Last year I wrote that Sebastian Thrun is the most dangerous man in Higher Education. He was launching a web site called Udacity. Well, turns out it didn’t achieve the results of disrupting higher education so he’s changing targets.
He has abandoned the goal of bringing conventional college courses to low performing students in developed and developing countries, and pivoted toward vocational education.
The switch was motivated by the poor results of San Jose State University students who used Udacity material rather than conventional textbooks in “flipped” classrooms. The results left Thrun dissilusioned — “I’d aspired to give people a profound education–to teach them something substantial, but the data was at odds with this idea.”
So what does this mean? Is this proof that the traditional university model is the only one that will work? Does nothing change? Hardly. Here’s what this means.
- Udacity is going to offer vocational training for life. There are a whole lot of people who would take advantage of this simply because not everyone is cut out for college. The focus on college over the last few decades has resulted in a generation that has a degree but no job, just massive amounts of debt.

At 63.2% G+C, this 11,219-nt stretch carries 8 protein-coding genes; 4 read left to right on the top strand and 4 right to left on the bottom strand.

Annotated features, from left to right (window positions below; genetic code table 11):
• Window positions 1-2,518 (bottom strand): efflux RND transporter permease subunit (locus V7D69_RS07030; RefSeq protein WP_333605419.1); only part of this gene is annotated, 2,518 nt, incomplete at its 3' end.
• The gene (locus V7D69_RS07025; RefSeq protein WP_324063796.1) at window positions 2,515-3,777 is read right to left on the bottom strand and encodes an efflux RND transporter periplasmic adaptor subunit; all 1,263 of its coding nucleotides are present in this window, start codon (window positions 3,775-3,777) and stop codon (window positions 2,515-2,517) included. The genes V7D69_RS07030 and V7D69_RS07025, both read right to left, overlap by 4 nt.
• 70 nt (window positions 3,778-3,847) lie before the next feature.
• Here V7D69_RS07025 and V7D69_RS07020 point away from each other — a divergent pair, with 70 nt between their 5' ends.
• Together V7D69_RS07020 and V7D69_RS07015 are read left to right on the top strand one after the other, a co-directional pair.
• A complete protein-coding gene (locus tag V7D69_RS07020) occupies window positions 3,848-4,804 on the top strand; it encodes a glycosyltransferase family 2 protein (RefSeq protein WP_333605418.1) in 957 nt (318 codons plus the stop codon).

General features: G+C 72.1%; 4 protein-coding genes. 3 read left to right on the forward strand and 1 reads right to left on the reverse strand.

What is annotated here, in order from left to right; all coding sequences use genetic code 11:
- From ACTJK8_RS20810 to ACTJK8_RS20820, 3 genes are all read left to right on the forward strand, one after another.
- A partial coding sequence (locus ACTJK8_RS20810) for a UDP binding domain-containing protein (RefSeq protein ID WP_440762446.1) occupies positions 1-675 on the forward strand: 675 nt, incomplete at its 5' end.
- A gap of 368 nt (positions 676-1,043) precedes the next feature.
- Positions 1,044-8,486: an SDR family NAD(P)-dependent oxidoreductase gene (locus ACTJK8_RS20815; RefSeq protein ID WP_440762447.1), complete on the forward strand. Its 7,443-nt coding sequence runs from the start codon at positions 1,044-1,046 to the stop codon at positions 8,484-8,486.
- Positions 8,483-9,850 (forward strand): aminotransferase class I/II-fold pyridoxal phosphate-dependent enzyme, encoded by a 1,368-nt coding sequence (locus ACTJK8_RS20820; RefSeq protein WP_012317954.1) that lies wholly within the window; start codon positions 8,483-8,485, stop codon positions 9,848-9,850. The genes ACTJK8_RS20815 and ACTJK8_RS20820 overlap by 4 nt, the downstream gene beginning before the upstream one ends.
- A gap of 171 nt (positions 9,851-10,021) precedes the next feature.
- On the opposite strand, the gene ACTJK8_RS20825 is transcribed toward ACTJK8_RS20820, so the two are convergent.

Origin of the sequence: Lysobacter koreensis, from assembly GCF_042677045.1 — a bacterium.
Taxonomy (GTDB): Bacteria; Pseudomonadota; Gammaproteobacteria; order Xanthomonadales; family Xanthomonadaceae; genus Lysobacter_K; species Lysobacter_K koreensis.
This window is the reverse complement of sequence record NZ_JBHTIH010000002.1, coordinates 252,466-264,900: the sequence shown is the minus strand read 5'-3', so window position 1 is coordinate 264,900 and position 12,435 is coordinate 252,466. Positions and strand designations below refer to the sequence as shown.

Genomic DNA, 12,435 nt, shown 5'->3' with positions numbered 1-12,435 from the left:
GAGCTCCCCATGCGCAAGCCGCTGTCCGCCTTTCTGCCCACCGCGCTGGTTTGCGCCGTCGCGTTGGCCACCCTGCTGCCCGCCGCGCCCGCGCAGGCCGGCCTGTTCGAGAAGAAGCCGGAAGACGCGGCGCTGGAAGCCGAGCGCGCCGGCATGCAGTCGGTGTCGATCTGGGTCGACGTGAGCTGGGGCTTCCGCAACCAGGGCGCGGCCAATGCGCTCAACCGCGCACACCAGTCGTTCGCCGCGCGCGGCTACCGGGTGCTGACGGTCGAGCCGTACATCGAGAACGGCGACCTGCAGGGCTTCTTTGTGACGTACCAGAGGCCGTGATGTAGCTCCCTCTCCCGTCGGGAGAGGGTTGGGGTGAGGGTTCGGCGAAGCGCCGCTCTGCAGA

- MOOCs don’t have to replace college in order to disrupt it. As costs continue to climb, colleges are going to lose students to cheaper alternatives. Many colleges are depending on a steadily increasing income stream and will be in bad shape if that is truncated. MOOCs can do that.
- What you are seeing is the natural start of a disruptive innovation. It tends to start on the edges of an industry or market. Colleges don’t tend to serve vocational needs and also don’t care about life long learning. I’ve written about this too. Once MOOCs develop new teaching technologies in vocational schools, they can start to make their way back into traditional education too.
So no, MOOCs aren’t going to destroy Higher Education. They can however, hurt it and force it into a position to adapt to changing circumstances.
One last quote from Mr. Thrun.
When speaking of his five-year old son, Thrun reveals his vision of the future of education, saying “I hope he can hit the workforce relatively early and engage in lifelong education — I wish to do away with the idea of spending one big chunk of time learning.”
He’s doing this with his son in mind. As a new father myself, I can testify that that is a very strong motivation.